Main Street signs discussed

Posted 12/2/10

During a public hearing Monday night, the city's Planning and Zoning Commission discussed proposed changes to the sign ordinance and heard from several local business owners, who advocated for the placement of signs on city sidewalks.

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Main Street signs discussed


Council to consider changes to sign ordinance MondayCity planning and zoning members and Powell merchants agree that signs should be allowed on downtown sidewalks. There is disagreement, however, on how signs should be regulated on the city-owned walkways. Chief among disagreements is the location of signs on sidewalks — whether a sign should be placed directly in front of a business or if it can be off premise, such as on a city corner.

During a public hearing Monday night, the city's Planning and Zoning Commission discussed proposed changes to the sign ordinance and heard from several local business owners, who advocated for the placement of signs on city sidewalks.

Following Monday's hearing, the commission voted 4-2 to recommend approval of proposed amendments to the city's sign ordinance to allow signs directly in front of a business, as long as they meet regulations within the city code. The commission's recommendation goes to City Councilmen, who consider changes to the ordinance during a public hearing at 7:05 p.m. Monday, Dec. 6.

Business owners would be required to have insurance for their signs, covering damages or injuries to individuals or property of at least $500,000. The signs also would be required to have a permit issued through the city of Powell's building official. Permits could be revoked at any time and for any reason.

Sandy Butts, who works in downtown Powell, asked why Planning and Zoning was focusing on sandwich-board style signs on sidewalks when other objects obstruct the same space — such as trash cans, benches, trees and fire hydrants.

“A sign is a movable, collapsible object,” she said.

“It's not in the (current) ordinance to allow those signs,” said John Sides, Commission chairman. “We are looking at establishing a criteria to allow those signs. It's not our desire to take all of those signs away.”

Planning and Zoning Commission members disagree on exactly what that criteria should be, especially when it comes to placement of signs.

“I don't see a big problem with having those off-premise signs on corners,” said Josh Shorb, who was recently appointed to the commission and attended his first meeting Monday.

Shorb and Commissioner Shane Shoopman voted against recommending the proposed sign ordinance changes to the council. Each cited concerns with some of the proposal's restrictions, such as the prohibition of signs on street corners.

Shorb suggested that side-street businesses share Bent Street corners in a process or lottery regulated by William Petersen, the city's building official.

“A lot of the businesses have already worked it out among themselves,” Shorb said.

Commissioner Tim Sapp said it only takes one business to cause a problem.

“To date, we haven't had that one,” Petersen said.

If businesses couldn't agree on a rotation, then none of them could place signs, Petersen said.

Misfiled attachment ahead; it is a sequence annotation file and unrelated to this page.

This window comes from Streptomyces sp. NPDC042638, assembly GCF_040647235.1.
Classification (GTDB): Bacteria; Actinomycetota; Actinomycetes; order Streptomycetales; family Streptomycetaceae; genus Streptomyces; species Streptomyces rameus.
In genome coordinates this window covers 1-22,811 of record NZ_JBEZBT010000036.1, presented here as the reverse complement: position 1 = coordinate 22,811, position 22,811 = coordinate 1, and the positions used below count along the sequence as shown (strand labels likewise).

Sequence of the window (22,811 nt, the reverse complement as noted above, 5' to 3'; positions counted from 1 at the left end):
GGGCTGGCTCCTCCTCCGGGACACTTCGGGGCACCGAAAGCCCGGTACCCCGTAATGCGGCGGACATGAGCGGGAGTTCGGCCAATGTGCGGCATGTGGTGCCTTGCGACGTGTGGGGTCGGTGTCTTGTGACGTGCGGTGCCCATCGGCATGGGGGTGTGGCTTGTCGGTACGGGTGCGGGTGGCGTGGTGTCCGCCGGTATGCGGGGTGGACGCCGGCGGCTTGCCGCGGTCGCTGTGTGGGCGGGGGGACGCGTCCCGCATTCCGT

Commissioner Shoopman pointed out that Petersen would have the power to revoke any sign permit if an issue arises.

Downtown merchant Billie Smith said side-street businesses are in agreement to share the corner space, and said the merchants are limited in what property they have available to place signs. Smith owns a candy business on Second Street, and she said the building's owner is fine with the sign being in front of the building on the corner.

However, some city officials worry that opening up the street corners for advertising signs could cause problems down the road for the city of Powell.

“If you open it up for one, you open it up for everybody, and that's my concern,” said Scott Kath, assistant city attorney.

As legal counsel for the city, Kath said “the cleanest, safest thing to do would be to say, ‘No signs on city property.'”

It's not an anti-business attitude, he said, but rather, if there aren't signs on city property, “then you don't have the potential for any problem.”

Downtown merchant Marcia Martin asked whether there had been any problems so far with sandwich-board style signs.

Sides said there hasn't been at this time, “but we have to look at possible future situations.”

Business owner Dan Hadden asked the commission if existing sidewalk signs could be grandfathered in. Currently, downtown signs are issued temporary, revokable permits.

“My position is that they were illegal to begin with, so how do you grandfather in something that's illegal?” Kath replied.

Hadden said the signs are there simply helping local businesses in a tough economy.

Commissioner John Campbell said Planning and Zoning members are working to “provide an opportunity for signs where there wasn't one before. We're not trying to impede businesses.”

Hal Dicks, who owns property in downtown Powell, presented a petition with 42 signatures of individuals who oppose any ban of signs on city property, except allowing appropriate restrictions.

“I don't think there have been any problems in the past,” Dicks said. “Everyone I talked to was supportive of (signs on sidewalks).”

Dicks asked the commission to consider creating a task force to look further into the issue.